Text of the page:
Katy Guest: My name is Katy, and I suffer from AGPS Jealousy Disorder

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The Independent Online

Figures are not yet in on how many couples have survived the long wet summer holidays together, but the latest publication from the Department for Spurious Statistics brings further cause for relief that the circus is over for another year. It will come as no surprise to anyone who drove to Cornwall/Ayrshire/Marrakesh with their (possibly former) beloved this summer, but researchers at Seat, the car manufacturers, have found that couples often argue on long car journeys. One in five has pulled over and told their partner to get out; 3.5 million relationships have ended following an in-car row; and the average driving time before the fireworks start is 22 minutes. It almost makes Ryanair look like the easier option. (I said almost)

The research showed that the most common causes of arguments were getting lost, lousy parking, driving too fast and backseat driving. It also found, curiously, that satnavs lead to more harmonious journeys. I am personally surprised that more couples don't split up because he sides with the disembodied voice of a frosty female robot over a human navigator and downright refuses to apologise when his girlfriend turns out to have been right all along, but perhaps it is possible that Anthropomorphic Global Positioning System Jealousy Disorder is not quite as widespread as I had allowed myself to believe.

The sad thing about these statistics is that it's pointless to argue with someone about their driving. Trust me: I have done research and I can tell you that there is no neutral, calm and helpful way to ask someone if they have any idea how fast they are driving, and that jamming your foot on an imaginary brake and invoking the sweet baby Jesus and his family members is probably not the best way to alert your driver to the presence of an obstacle to which he has apparently been oblivious heretofore. Likewise, when a person has just spotted that she's been in the wrong gear since Bradford, it is seldom useful to roll your eyes and reveal that you noticed it miles ago.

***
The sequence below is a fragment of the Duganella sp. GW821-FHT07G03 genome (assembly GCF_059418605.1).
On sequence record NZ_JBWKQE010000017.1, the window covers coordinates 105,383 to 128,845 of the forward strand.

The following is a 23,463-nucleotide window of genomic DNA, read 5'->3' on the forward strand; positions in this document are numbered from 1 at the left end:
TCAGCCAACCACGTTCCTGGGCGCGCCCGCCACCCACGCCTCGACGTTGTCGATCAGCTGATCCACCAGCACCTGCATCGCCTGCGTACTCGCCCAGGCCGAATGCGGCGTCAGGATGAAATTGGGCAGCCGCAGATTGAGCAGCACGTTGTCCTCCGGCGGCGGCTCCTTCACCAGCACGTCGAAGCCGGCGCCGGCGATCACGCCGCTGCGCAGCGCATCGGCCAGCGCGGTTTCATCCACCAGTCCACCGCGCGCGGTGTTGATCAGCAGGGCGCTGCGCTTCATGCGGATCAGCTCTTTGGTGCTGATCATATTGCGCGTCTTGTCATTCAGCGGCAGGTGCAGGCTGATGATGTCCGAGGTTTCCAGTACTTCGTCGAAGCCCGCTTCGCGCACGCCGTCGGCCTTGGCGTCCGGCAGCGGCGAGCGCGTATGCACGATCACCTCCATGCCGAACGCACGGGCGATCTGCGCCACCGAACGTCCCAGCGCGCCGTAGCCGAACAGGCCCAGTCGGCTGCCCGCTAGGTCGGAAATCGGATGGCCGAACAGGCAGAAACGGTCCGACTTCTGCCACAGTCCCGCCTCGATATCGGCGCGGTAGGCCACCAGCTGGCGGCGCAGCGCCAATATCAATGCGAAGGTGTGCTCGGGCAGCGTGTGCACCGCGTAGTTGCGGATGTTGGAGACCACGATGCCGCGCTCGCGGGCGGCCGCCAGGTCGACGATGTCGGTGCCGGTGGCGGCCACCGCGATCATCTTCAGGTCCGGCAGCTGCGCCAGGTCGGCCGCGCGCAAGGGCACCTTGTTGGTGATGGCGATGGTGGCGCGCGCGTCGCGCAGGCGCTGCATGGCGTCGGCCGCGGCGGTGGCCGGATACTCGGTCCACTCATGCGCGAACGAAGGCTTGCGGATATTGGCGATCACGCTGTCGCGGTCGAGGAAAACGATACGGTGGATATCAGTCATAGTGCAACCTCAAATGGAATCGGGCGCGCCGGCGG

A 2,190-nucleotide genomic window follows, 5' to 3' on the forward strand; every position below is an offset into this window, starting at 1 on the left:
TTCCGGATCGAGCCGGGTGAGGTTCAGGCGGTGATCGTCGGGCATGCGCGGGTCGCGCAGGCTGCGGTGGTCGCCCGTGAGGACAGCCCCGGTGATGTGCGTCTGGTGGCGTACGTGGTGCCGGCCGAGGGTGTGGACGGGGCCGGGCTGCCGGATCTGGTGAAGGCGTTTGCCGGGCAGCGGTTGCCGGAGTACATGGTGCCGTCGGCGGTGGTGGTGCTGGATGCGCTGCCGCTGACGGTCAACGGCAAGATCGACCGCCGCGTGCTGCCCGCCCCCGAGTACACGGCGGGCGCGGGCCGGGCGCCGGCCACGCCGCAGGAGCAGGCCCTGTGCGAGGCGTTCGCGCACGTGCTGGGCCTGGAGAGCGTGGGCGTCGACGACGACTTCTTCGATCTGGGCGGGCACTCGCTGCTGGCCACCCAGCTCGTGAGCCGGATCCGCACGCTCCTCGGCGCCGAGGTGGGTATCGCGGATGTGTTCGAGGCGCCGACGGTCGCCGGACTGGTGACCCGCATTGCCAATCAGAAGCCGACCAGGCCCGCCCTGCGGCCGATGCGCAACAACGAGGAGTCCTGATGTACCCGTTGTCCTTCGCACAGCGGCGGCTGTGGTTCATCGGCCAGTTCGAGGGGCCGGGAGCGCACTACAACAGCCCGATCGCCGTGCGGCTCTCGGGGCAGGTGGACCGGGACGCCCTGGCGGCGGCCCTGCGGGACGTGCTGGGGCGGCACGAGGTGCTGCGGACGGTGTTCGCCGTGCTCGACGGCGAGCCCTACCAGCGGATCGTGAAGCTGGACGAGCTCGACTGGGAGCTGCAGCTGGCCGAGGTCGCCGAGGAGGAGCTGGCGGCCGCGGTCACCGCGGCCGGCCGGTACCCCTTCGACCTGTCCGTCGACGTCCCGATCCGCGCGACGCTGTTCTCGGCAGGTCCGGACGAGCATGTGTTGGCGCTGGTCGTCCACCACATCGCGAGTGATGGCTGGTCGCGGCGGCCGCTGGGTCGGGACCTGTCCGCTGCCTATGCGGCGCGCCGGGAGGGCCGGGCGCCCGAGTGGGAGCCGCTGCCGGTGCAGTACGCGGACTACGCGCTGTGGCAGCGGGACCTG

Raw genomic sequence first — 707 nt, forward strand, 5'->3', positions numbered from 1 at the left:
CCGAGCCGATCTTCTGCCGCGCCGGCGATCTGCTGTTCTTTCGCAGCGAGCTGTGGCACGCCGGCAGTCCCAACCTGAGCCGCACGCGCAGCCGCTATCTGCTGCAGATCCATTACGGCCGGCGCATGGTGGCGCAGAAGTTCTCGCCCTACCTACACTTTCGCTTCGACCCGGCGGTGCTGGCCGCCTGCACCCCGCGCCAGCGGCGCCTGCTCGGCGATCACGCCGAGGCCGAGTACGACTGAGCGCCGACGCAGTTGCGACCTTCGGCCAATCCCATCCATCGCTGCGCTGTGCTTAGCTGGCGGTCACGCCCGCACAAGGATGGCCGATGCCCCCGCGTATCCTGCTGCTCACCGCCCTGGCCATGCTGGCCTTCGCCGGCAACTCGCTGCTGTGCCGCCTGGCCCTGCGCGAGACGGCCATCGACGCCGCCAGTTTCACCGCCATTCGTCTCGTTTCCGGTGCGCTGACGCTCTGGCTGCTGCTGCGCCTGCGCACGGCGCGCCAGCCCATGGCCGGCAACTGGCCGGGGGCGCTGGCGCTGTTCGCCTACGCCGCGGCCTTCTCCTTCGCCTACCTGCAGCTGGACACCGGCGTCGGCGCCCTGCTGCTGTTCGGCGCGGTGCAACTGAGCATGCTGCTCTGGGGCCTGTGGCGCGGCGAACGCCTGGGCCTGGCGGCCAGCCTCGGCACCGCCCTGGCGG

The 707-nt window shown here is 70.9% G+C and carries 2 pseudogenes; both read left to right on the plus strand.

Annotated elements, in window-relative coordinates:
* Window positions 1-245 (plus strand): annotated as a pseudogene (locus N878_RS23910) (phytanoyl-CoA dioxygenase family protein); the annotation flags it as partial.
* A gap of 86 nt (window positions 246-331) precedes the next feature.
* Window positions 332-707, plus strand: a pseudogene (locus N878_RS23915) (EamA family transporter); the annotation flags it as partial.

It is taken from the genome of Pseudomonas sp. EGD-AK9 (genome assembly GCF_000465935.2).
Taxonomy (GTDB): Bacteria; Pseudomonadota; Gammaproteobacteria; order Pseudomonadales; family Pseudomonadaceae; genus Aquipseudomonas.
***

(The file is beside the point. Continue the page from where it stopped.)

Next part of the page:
However, if we could just agree to keep our traps shut about each other's braking distance awareness issues and avant-garde overtaking manoeuvres, we would see that the car is really the best place to have an effective argument. In fact, it provides an environment that is spookily reminiscent of couples therapy.

For starters, neither party can escape if the atmosphere starts to become a little awkward: just try making for the door when you're sailing along the M4 at 90mph and someone decides to ask you just Exactly Where You Think This Relationship Is Going. And then you find that the facing forwards position makes for a much easier exchange of views: nobody can analyse your face for hidden meanings when they are concentrating on the road ahead, and it is unlikely that your passenger will thump you when their safety rests on your grip on the wheel. Each person can take turns to speak, and there's plenty of time to think about what's said. Ultimately, it's still the two of you against the traffic. And, whatever happens, it is essential to stay calm. You can't even burst into tears when seeing is so important.

But by far the best thing about the in-car bust-up is that it has a known and finite endpoint. You must come to terms by the time you reach your destination, smooth yourselves down, snog in the carpark and swan into the campsite/wedding/match feeling smugly united and grown-up.

Until, that is, the bitch SatNav pipes up and starts egging him on to "make a U-turn".